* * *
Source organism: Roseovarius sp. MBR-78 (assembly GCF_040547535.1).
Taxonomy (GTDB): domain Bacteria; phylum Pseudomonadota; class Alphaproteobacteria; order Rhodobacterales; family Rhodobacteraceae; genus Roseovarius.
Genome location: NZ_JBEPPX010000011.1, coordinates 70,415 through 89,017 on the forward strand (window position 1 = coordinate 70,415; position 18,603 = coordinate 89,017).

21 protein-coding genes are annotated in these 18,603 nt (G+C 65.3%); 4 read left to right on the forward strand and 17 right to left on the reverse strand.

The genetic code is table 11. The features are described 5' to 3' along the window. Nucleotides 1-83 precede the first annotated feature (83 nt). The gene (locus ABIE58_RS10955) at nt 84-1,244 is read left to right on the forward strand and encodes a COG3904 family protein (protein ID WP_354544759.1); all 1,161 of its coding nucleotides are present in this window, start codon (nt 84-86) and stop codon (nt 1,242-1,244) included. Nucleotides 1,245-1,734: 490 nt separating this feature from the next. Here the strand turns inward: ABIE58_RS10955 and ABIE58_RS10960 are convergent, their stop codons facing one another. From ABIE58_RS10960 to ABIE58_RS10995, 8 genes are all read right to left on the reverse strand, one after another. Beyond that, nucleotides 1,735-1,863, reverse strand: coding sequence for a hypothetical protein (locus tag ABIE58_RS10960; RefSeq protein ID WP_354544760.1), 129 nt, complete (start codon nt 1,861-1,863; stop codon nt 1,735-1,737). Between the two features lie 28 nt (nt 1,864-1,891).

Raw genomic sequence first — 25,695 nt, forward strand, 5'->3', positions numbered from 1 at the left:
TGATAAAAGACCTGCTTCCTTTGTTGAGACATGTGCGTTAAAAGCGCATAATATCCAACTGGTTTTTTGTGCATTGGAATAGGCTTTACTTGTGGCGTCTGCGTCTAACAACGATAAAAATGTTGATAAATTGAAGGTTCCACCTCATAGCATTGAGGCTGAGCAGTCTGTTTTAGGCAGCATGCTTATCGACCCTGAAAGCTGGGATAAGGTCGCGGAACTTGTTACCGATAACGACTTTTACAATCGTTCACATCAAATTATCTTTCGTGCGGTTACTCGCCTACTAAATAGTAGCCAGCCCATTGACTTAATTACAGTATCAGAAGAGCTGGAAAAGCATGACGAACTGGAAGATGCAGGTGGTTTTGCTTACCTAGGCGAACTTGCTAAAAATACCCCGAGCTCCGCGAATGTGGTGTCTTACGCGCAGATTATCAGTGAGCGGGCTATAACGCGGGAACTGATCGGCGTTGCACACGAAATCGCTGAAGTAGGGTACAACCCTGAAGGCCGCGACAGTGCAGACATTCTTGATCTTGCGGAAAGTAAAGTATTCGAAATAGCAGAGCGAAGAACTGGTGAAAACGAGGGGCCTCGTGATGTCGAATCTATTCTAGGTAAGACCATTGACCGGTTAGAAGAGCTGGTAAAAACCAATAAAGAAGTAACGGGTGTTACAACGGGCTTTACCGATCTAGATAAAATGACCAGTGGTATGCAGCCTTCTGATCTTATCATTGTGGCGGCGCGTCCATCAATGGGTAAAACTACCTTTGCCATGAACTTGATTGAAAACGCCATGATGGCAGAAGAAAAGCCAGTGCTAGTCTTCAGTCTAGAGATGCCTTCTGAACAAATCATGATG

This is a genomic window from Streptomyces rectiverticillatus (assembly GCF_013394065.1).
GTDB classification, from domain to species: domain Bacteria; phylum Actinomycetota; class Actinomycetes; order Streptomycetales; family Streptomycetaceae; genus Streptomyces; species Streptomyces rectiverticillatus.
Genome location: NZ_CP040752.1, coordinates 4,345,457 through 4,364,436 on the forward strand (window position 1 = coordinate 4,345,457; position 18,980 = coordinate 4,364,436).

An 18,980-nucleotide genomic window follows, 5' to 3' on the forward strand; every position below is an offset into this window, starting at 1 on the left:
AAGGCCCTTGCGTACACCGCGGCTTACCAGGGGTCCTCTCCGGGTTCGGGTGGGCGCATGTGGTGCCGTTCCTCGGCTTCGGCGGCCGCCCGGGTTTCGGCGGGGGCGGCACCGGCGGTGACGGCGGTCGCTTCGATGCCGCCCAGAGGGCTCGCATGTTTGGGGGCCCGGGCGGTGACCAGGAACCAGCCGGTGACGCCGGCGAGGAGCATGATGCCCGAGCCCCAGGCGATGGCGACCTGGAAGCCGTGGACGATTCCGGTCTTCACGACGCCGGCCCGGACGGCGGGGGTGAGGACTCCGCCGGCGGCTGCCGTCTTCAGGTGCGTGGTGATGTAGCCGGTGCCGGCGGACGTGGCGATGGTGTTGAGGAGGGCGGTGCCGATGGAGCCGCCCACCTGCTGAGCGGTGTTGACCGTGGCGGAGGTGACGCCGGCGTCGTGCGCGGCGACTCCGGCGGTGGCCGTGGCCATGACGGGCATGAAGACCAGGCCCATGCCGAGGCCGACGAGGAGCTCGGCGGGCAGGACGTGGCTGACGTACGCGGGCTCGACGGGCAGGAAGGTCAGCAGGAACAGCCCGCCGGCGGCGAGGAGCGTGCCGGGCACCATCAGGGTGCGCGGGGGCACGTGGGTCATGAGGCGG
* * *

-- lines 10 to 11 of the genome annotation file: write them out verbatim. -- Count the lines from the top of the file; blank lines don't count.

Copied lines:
Genome location: NZ_CP040752.1, coordinates 4,345,457 through 4,364,436 on the forward strand (window position 1 = coordinate 4,345,457; position 18,980 = coordinate 4,364,436).

An 18,980-nucleotide genomic window follows, 5' to 3' on the forward strand; every position below is an offset into this window, starting at 1 on the left: